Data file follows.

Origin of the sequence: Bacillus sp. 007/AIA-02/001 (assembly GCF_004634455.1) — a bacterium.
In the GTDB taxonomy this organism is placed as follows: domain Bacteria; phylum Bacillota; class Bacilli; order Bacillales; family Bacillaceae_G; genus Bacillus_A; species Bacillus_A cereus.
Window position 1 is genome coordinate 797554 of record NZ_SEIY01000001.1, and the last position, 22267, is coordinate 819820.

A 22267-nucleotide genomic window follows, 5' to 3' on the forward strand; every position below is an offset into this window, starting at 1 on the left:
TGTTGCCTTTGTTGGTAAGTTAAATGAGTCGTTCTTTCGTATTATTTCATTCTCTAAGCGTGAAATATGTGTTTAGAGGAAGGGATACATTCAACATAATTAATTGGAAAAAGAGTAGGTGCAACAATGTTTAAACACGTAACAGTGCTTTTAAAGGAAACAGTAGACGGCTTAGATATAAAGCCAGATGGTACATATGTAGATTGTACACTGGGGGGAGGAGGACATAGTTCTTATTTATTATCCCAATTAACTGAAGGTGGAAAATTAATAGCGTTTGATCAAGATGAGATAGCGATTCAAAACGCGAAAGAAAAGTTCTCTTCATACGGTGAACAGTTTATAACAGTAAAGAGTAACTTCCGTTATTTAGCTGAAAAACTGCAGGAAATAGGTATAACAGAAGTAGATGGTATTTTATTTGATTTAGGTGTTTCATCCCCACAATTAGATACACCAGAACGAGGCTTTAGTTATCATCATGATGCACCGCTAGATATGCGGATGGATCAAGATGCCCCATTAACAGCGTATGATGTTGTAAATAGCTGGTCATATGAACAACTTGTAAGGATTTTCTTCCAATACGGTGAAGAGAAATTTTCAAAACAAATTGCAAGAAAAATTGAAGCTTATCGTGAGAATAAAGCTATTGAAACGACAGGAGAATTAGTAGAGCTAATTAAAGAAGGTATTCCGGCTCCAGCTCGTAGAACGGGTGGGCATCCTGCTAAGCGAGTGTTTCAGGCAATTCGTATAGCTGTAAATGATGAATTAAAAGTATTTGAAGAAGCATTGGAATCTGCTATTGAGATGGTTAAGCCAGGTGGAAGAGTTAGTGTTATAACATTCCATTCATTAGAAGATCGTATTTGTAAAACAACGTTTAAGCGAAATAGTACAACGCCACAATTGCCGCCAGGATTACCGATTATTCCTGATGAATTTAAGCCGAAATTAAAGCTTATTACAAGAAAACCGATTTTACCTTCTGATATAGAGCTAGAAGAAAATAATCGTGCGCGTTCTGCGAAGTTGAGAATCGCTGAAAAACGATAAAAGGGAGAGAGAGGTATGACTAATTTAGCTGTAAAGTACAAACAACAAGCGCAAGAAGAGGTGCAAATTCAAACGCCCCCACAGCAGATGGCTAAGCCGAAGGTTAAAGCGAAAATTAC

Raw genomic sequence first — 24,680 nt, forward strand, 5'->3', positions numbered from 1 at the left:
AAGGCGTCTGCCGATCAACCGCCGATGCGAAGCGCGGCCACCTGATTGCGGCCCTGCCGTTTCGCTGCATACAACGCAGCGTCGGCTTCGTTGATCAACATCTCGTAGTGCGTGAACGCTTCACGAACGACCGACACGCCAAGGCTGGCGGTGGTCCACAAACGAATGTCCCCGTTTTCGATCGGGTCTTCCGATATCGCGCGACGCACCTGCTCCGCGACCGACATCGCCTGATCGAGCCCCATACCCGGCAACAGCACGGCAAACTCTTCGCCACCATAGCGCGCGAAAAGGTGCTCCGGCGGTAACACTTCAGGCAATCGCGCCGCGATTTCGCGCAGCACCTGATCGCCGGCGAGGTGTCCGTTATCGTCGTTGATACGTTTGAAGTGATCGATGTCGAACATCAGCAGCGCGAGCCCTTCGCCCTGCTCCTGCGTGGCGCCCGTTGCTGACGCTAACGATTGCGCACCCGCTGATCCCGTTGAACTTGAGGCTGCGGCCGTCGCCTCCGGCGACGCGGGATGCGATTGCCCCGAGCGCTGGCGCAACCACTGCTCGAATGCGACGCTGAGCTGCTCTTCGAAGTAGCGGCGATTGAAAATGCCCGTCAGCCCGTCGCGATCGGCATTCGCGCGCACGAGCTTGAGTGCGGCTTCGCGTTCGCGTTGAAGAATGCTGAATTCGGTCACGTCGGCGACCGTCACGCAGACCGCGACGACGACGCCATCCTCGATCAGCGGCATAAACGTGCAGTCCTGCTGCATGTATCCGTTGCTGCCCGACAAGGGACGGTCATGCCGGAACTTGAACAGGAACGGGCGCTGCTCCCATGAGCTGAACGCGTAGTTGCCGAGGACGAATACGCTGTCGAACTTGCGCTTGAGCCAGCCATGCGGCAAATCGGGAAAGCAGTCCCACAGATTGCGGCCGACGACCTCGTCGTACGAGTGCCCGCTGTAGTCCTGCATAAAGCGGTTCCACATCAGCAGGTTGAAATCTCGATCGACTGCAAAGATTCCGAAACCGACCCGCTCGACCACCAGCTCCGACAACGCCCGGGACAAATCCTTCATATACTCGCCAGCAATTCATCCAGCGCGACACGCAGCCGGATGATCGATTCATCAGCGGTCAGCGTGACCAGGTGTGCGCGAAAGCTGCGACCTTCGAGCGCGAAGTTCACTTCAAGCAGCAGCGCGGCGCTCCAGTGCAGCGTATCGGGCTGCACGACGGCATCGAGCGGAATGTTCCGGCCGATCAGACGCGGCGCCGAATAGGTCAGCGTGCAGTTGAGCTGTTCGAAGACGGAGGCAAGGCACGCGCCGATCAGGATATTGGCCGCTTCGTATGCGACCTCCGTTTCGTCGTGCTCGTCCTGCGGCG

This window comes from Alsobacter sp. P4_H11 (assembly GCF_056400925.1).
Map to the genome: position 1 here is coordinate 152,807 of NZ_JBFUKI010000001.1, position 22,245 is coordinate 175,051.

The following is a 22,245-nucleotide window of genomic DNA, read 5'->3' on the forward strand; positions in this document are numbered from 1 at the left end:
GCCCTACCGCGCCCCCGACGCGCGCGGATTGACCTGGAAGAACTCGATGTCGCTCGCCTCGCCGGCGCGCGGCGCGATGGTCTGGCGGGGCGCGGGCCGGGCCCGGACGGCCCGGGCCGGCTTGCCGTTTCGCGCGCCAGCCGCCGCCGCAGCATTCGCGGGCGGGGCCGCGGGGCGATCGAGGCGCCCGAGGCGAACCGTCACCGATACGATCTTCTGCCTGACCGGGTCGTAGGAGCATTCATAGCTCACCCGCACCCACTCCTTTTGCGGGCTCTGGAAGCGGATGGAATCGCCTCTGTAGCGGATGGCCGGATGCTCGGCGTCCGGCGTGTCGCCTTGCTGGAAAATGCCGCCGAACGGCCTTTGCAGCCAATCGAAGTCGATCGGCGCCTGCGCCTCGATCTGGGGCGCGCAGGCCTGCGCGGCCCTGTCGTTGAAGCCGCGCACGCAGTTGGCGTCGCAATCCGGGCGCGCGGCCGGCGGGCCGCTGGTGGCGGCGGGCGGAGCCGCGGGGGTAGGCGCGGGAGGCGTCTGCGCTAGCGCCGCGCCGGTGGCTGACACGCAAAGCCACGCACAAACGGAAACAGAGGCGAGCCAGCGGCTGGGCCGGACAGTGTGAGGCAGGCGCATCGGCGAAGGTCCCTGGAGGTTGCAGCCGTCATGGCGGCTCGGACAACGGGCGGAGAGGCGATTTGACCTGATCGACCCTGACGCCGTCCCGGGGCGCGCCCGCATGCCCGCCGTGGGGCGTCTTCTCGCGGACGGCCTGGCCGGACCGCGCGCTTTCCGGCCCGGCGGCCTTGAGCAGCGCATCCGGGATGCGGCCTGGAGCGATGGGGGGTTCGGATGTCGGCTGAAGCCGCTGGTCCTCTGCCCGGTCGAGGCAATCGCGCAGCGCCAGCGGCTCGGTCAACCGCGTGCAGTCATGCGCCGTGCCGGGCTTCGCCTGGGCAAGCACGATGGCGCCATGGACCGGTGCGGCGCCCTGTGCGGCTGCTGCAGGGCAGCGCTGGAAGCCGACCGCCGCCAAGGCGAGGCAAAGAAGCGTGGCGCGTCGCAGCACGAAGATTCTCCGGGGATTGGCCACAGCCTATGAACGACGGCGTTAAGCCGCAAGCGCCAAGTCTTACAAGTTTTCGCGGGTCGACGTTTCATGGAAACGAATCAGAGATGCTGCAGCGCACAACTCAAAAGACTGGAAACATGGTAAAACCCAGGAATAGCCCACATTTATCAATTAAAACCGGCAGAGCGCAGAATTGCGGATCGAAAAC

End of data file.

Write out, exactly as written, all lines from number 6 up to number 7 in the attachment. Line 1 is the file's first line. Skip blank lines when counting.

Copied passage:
Raw genomic sequence first — 24,680 nt, forward strand, 5'->3', positions numbered from 1 at the left:
AAGGCGTCTGCCGATCAACCGCCGATGCGAAGCGCGGCCACCTGATTGCGGCCCTGCCGTTTCGCTGCATACAACGCAGCGTCGGCTTCGTTGATCAACATCTCGTAGTGCGTGAACGCTTCACGAACGACCGACACGCCAAGGCTGGCGGTGGTCCACAAACGAATGTCCCCGTTTTCGATCGGGTCTTCCGATATCGCGCGACGCACCTGCTCCGCGACCGACATCGCCTGATCGAGCCCCATACCCGGCAACAGCACGGCAAACTCTTCGCCACCATAGCGCGCGAAAAGGTGCTCCGGCGGTAACACTTCAGGCAATCGCGCCGCGATTTCGCGCAGCACCTGATCGCCGGCGAGGTGTCCGTTATCGTCGTTGATACGTTTGAAGTGATCGATGTCGAACATCAGCAGCGCGAGCCCTTCGCCCTGCTCCTGCGTGGCGCCCGTTGCTGACGCTAACGATTGCGCACCCGCTGATCCCGTTGAACTTGAGGCTGCGGCCGTCGCCTCCGGCGACGCGGGATGCGATTGCCCCGAGCGCTGGCGCAACCACTGCTCGAATGCGACGCTGAGCTGCTCTTCGAAGTAGCGGCGATTGAAAATGCCCGTCAGCCCGTCGCGATCGGCATTCGCGCGCACGAGCTTGAGTGCGGCTTCGCGTTCGCGTTGAAGAATGCTGAATTCGGTCACGTCGGCGACCGTCACGCAGACCGCGACGACGACGCCATCCTCGATCAGCGGCATAAACGTGCAGTCCTGCTGCATGTATCCGTTGCTGCCCGACAAGGGACGGTCATGCCGGAACTTGAACAGGAACGGGCGCTGCTCCCATGAGCTGAACGCGTAGTTGCCGAGGACGAATACGCTGTCGAACTTGCGCTTGAGCCAGCCATGCGGCAAATCGGGAAAGCAGTCCCACAGATTGCGGCCGACGACCTCGTCGTACGAGTGCCCGCTGTAGTCCTGCATAAAGCGGTTCCACATCAGCAGGTTGAAATCTCGATCGACTGCAAAGATTCCGAAACCGACCCGCTCGACCACCAGCTCCGACAACGCCCGGGACAAATCCTTCATATACTCGCCAGCAATTCATCCAGCGCGACACGCAGCCGGATGATCGATTCATCAGCGGTCAGCGTGACCAGGTGTGCGCGAAAGCTGCGACCTTCGAGCGCGAAGTTCACTTCAAGCAGCAGCGCGGCGCTCCAGTGCAGCGTATCGGGCTGCACGACGGCATCGAGCGGAATGTTCCGGCCGATCAGACGCGGCGCCGAATAGGTCAGCGTGCAGTTGAGCTGTTCGAAGACGGAGGCAAGGCACGCGCCGATCAGGATATTGGCCGCTTCGTATGCGACCTCCGTTTCGTCGTGCTCGTCCTGCGGCG